"It's the dwarves that go swimming with little hairy women!" | Skillshare Projects

"It's the dwarves that go swimming with little hairy women!"

"It's the dwarves that go swimming with little hairy women!"

This is a quote from Gimli in The Return of the King, when he's losing the drinking game from Legolas.

With two Lord of the Rings-loving friends of mine I had very recently made the plan to cosplay as a dwarf, an elf and a hobbit; I would be the dwarf. That's how this quote came to mind when I was looking for something to write here. I chose to use it because I thought it was funny to write a drunk quote like that in a pretty script, but also because it offered a few challenges. For one, it is pretty long, and I already have some experience with calligraphy, so that seemed like a good idea. (However, I hadn't used a nib before, so soon I discovered that that extra challenge wouldn't have been necessary, as using this tool turned out to be more different from what I was used to than I could ever have imagined.)

Another challenge was that the dwarves in Tolkien's universe have some very particular traits, and I loved to experiment with ways to express these in a font.

Because of the difficulties with the nib, I decided to do only the first half of the quote for this first stage of the project. Exploring this new way of writing while listening to the videos, I already kept in mind the dwarves: broad, short creatures, fierce and strong, who love metal and curly decorations, but usually write in the long straight strokes of runes. Their character also led me to write with black ink on a brown piece of paper instead of white; in a future version I may use a grey sheet to give the impression of metal. I chose a wide (chiseled) nib, thinking of their strength and the way letters would look when carved in rock or metal.

The result is this:


In future versions I plan to pay more attention to giving the letters the same size and I'll check out the effect if I write the "A" in a style more like the "O" and "G"; I should make the style more consistent in general, experiment with an I that can't be confused with an S and make up my mind about using a serif or not.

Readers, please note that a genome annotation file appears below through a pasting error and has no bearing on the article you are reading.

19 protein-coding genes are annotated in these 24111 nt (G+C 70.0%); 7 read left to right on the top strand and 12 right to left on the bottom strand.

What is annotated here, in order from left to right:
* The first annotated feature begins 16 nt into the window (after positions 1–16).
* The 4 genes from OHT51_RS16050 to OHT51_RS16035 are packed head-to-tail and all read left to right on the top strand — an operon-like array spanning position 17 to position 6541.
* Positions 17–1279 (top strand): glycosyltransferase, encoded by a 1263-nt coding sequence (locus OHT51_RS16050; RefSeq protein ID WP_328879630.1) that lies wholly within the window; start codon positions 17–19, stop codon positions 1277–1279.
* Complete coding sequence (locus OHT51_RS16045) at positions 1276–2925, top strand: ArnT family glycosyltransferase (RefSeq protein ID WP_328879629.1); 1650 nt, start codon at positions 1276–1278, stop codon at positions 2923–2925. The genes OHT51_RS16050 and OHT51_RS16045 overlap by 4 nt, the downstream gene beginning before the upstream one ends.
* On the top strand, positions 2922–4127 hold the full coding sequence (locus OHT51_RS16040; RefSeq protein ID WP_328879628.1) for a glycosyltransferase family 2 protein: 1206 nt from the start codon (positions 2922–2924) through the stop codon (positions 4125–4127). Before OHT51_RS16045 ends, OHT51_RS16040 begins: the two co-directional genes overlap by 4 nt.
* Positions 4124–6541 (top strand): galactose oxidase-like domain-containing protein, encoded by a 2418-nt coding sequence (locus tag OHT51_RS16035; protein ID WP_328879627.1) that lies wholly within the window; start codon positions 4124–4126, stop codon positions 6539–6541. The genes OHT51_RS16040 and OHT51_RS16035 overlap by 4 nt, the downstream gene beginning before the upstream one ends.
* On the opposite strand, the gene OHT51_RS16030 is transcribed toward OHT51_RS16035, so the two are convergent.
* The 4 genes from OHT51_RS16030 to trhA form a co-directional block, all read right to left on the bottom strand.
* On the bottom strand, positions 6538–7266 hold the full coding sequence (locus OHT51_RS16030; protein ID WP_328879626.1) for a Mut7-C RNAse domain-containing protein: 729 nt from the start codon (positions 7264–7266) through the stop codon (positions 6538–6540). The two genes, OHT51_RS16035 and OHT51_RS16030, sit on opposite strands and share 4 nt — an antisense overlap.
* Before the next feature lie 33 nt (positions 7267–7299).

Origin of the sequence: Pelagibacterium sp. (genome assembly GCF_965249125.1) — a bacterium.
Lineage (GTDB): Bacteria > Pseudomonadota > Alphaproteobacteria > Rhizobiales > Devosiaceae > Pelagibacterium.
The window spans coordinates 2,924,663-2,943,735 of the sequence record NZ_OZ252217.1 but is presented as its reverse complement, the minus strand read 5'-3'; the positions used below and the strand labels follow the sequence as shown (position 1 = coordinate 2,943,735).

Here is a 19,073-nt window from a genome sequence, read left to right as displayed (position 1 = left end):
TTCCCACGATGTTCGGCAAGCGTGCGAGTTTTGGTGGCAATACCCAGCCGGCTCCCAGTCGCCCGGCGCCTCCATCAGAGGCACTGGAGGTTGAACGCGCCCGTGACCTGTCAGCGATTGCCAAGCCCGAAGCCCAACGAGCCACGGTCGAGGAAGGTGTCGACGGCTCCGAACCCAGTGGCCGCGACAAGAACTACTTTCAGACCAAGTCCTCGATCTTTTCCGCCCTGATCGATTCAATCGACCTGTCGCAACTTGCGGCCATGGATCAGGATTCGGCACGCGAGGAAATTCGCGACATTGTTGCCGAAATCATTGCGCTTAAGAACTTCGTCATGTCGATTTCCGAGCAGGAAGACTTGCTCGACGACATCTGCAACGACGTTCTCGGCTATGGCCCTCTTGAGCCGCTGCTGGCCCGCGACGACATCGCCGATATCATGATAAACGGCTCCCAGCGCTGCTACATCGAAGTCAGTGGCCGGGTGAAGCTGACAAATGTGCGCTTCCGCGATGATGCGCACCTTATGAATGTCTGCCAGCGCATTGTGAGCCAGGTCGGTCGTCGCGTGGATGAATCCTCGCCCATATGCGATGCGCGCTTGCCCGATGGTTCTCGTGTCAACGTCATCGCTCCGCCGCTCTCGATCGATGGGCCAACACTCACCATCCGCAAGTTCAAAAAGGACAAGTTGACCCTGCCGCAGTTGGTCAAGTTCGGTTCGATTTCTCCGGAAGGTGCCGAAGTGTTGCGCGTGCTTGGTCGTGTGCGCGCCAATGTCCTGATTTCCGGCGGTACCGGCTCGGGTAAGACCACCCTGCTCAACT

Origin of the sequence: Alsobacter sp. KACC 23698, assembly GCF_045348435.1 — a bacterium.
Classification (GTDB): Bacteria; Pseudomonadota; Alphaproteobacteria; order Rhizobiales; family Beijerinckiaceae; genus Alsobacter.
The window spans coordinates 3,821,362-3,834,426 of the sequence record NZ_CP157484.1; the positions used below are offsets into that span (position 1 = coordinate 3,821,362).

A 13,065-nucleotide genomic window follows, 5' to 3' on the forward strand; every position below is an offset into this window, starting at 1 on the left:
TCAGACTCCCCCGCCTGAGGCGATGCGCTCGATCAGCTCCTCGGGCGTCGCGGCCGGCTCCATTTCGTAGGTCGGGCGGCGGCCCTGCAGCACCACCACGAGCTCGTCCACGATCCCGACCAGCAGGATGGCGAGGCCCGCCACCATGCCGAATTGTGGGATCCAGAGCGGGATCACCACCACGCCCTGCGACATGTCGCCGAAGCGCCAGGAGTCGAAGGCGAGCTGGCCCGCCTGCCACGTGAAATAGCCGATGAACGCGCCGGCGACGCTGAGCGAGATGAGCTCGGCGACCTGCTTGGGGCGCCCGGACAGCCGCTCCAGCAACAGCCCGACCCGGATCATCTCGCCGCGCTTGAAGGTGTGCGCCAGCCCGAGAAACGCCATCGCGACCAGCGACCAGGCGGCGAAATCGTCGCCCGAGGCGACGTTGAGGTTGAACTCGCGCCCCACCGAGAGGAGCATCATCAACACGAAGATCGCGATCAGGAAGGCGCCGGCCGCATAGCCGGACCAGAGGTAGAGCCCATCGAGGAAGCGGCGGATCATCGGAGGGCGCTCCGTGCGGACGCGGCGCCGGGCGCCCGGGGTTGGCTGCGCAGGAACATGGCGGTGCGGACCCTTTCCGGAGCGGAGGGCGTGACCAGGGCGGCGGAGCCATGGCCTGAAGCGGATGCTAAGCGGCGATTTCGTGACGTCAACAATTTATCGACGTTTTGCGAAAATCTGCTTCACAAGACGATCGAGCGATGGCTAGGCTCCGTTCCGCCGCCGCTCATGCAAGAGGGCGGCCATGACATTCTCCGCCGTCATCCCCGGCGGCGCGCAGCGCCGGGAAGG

This was one of my first practice sheets (normal printing paper that drinks ink like it's lemonade), when I was getting rather frustrated with the fact that I kept holding the nib in the wrong angle:


I'll get there with practice!

Another practice sheet, playing with styles:


My interpretations for "Welcome to Calligraphy" (with the first pen and notebook I found):


Please tell me what you think, and see you on the next update!


Update 22-09-15

This time I tested some different nibs, using the course's practice sheets.


Nib 1 is a pointed nib, but with this one I found some difficulty to get a good contrast between thin and wide lines. Nib 2 is also pointed, but a little more narrow, and I felt a lot more comfortable using this one. Nib 3 is a chiseled nib, but narrower than the one I used for my previous practice.

This is another sheet written with nib 3:


I tried some different things with my quote in mind, but found that nothing seemed to fit it as well as what I had done last time. So I returned to what I'll call nib 4, the wide chiseled nib I had used then, and again experimented with some different styles. I also tried to draw some concepts in pencil, for example using a braid shape for my "I", but this never quite worked out the way I pictured it.


Then it was time to practise the styles I liked most on a piece of paper that doesn't drink the ink. I realise there's still a lot of room for improvement, but this gave me a better view of what I want to do for my final version of the quote.


Let me know what you think of the different styles, and thanks for having a look!

Update 23-09-15


As the "pillar I" felt too heavy for this style, I decided to look into something else that is very dwarvish: braids! Unfortunately I forgot that I can't draw... But if I practise to make the braided I more narrow, I think this could have a cool effect. What do you guys think? Could the braid work, should I keep to the kind of "I" like the third one in the previous picture on yellow paper, or should I go with a different style altogether?

Final update 25-09-15


After a bit of warming up while watching the last videos, I did the final experiments with my quote.

For a while I played with the idea of placing certain letters higher than others, but after some consideration I decided against this. Each letter would have to be at exactly the same height as its "mates", otherwise it would immediately look very messy, and I wasn't sure I could pull that off, so I finally went with the straight version (left):


Then I made some more pencil sketches and decided to try and centre every line.

I also experimented with writing some words larger than others, but as the "important" words are all at the end of the lines ("dwarves", "swimming", "little hairy women"), that didn't really work for this quote.

And then it was time to put pencil lines on my piece of paper and do the Real Thing. Of course I made all too many mistakes, but I like the end result. The writing was all done with the chiseled "nib 4" I spoke of earlier, including the braided "I". The border was added in a drawing program.



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